Re-integrating Reference Material

I began to feel a separation from the content of our work – I was feeling very much inspired by the aesthetic of my research into Japanese Art and didn’t want to allow this to completely take over our concept.

Although worried it may look like two separated projects, I decided to implement the photograph references we had looked at earlier in the project. My collaborator and I also made conversation about the cultural comment we were wanting to make on youth after I shared the two film references I had also been inspired by (Badlands & Dazed and Confused). I had to remind myself about communicating this concept more clearly in my work as I felt my interpretation had begun to divert my attention slightly.

Through using the found photographs I had shared with my collaborator, I felt I could better consider the aims of our project through to an outcome for the Ampersand exhibition.


I began to make designs for an accompanying collaged zine to my more absrtact contextual ideas to incorporate quotes from the poetry and the photos. I selected appropriate imagery from my collection which I felt fitted nicely alongside the sections of text. In hand-writing the poetry and keeping the full, square crop to the photos, I gave the page designs a more personal diary-like look. I envisioned a new re-contextualised ‘album’ of photos, aiding a connection for the reader to the unknown subjects. The poetry would give a fictional narrative to the series.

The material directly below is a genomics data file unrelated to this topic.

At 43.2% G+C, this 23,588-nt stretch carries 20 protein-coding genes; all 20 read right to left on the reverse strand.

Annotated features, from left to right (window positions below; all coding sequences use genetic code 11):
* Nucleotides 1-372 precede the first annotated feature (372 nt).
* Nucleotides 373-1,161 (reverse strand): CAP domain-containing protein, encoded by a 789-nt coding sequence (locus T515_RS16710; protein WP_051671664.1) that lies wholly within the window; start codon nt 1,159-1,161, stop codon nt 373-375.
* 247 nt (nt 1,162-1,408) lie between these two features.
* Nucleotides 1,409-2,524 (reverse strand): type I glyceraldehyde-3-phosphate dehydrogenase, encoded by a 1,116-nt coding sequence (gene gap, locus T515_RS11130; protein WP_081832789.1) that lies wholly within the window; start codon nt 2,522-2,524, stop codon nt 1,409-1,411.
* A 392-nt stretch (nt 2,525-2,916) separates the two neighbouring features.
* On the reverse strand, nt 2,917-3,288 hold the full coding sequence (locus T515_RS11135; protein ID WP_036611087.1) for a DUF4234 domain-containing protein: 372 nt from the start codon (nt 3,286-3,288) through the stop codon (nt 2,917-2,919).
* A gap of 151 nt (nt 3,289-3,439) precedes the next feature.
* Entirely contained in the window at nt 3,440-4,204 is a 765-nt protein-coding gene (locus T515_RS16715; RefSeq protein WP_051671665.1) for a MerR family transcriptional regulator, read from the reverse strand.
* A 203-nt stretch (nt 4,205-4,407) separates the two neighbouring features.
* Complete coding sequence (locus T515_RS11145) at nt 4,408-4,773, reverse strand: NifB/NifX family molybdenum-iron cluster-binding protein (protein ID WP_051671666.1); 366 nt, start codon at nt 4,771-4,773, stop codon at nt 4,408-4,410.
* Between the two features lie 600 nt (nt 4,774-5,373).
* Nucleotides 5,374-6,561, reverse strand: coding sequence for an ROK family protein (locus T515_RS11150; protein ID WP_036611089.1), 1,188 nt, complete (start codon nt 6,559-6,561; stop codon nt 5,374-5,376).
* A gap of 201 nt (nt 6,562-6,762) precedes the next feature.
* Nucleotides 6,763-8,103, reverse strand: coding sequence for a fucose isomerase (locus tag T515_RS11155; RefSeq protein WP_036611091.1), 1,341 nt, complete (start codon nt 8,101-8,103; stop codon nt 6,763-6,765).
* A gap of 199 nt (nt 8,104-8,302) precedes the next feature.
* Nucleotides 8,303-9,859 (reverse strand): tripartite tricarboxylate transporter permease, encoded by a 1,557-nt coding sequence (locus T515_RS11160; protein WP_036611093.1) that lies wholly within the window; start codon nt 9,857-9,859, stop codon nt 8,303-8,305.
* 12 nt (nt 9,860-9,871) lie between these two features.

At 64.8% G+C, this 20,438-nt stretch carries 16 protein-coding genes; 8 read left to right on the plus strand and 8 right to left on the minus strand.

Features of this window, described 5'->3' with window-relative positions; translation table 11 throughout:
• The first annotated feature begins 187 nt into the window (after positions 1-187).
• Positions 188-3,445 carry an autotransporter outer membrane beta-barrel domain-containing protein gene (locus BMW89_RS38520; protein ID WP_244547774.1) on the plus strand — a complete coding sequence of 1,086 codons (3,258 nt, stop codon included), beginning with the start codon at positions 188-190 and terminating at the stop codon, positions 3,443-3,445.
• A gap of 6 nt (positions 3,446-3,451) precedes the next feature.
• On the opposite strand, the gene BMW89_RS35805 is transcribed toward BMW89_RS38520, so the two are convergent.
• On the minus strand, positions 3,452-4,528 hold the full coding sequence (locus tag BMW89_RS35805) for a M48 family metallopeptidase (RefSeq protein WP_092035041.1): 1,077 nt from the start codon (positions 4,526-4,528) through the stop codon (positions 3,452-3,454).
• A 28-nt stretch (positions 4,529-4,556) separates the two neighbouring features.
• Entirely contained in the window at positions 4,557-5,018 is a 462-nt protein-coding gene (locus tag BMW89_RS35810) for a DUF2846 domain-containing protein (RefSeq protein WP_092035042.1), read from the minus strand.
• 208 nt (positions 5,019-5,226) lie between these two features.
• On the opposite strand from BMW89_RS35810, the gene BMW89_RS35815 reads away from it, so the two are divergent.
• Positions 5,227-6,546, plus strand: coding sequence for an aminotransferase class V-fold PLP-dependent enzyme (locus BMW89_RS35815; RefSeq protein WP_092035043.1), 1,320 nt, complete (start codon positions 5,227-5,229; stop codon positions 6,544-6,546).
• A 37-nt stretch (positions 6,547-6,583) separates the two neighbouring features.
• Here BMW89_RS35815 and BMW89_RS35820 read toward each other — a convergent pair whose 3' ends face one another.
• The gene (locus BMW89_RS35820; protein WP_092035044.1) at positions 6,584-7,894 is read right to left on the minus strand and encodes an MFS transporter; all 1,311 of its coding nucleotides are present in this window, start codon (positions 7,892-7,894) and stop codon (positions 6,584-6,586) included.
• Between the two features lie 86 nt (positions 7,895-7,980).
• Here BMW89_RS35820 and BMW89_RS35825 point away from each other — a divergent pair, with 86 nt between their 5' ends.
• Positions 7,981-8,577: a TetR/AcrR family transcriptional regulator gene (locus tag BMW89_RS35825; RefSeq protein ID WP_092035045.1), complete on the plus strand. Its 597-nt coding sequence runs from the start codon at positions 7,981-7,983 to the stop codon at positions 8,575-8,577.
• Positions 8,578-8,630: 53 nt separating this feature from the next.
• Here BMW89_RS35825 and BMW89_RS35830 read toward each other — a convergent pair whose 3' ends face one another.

I gave further thought into  the printing and binding method to my pages, reflecting upon my ongoing practice, aims for communication and time limit…

I felt that choosing to digitally print my full page spread for zine publication was the best option as it would allow me to more easily design the pages and print them through my practiced use of InDesign. I also wanted to achieve my desired idea of a more intimately special and unique publication and so decided I could make various mock up versions of my zine, screen print onto them through an instinctive collaged method and hand-bind them with a simple japanese stab-bind…


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